A – A + Spiders spin their silk from proteins and promises. The fibers are tough, flexible and environmentally friendly,…
Spiders spin their silk from proteins and promises. The fibers are tough, flexible and environmentally friendly, and entrepreneurs and researchers see them woven into a variety of products: spider silksuit, sweaters and even walkways. To get there, experts need to figure out what’s in the business. A study published in the Proceedings of the National Academy of Sciences reveals the building blocks of these fibers in the glands of black spiders, Latrodectus hesperus.
The researchers observed that the glob of proteins aggregated in previously-considered complex structures. They are small aggregates, some no more than 200 nanometers in diameter. But when the spiders pinch these teensy globs through their crane head-like nozzles, called the spinner’s, at the base of the abdomen, the lumps become fibers that extend for the foot after the foot.
“Spider silk material is better than any of the polymers we have in terms of their material properties,” said Gregory Holland, an analytical chemist at San Diego State University and one of the authors of the report. These materials are “completely biodegradable”, he says, and have the potential to replace plastic “any place you see it”.
Spider silk users have long tried to drive the spider to the spinning wheel. Pound for pound, spindle silk loops are harder than Kevlar, the material of bulletproof jackets. The problem is the scale. An 1
1-foot spider silk magazine, presented at New York’s US Natural History Museum in 2009, demanded four years, 80 weavers in Madagascar, one million gold sticks and about 500,000 dollars. In the early 2000s, a company bred transgenic goats that produced silk in its milk. It failed to deliver a consumer product and went bankrupt in 2009 (most of the spider crew was struck at the University of Utah Farm).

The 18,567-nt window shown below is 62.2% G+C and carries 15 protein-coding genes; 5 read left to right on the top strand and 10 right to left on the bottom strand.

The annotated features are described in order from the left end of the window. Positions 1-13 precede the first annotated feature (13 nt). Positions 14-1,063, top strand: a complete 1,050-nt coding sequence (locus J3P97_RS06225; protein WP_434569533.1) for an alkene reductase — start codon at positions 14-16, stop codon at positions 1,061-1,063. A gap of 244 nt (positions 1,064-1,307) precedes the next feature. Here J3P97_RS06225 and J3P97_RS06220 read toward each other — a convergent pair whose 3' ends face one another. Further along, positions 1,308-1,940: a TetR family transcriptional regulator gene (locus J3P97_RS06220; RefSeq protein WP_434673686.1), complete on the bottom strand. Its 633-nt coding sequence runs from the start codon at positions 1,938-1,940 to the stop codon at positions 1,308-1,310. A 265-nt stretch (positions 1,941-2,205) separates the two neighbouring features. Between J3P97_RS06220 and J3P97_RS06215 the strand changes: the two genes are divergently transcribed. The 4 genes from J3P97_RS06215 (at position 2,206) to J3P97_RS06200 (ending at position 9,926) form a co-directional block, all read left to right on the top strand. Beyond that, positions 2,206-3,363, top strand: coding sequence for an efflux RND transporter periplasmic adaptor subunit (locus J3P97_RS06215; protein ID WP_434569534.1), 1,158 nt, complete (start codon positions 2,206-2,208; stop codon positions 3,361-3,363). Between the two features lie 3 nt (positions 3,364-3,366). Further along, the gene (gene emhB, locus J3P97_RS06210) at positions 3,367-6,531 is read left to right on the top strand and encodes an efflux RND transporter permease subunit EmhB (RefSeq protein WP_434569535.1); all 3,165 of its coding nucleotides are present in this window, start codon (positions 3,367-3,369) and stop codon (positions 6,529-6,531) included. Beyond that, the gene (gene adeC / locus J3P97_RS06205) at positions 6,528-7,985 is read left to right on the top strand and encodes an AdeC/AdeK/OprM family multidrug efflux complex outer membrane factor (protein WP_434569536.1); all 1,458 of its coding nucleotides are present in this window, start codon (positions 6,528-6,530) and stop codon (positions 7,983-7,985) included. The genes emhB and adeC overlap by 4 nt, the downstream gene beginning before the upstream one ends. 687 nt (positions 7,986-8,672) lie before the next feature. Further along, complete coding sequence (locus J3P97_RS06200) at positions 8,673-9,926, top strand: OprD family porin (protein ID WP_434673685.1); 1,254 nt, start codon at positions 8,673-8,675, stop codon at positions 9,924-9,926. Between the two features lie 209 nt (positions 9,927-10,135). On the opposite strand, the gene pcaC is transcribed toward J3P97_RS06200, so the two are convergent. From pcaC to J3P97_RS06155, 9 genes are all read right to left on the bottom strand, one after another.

The Netherlands has worked with black widow spiders for years, and he believes that their silk is some of the strongest, even among spiders. Despite the lethal reputation of the black widows, the shy animals have not asked any of the 200 researchers and students who have passed their lab, he said.
The Netherlands recently collaborated with Northwestern University’s Nathan Gianneschi, who uses electron microscopes to study nanomaterials.
Researchers felt the makeup of the individual protein molecules in silk. And you and I can see long threads of spider silk. The place in the middle was a mystery. “There is this space between that knowledge and when we see a spider web,” said Gianneschi.
Together, the researchers and their colleagues used advanced imaging techniques to examine the silk proteins before they became fibers, within the black widow. Gianneschi and Holland credited two researchers, northwestern Lucas parent and David Onofrei on SDSU, with much of the job-intensive imaging work.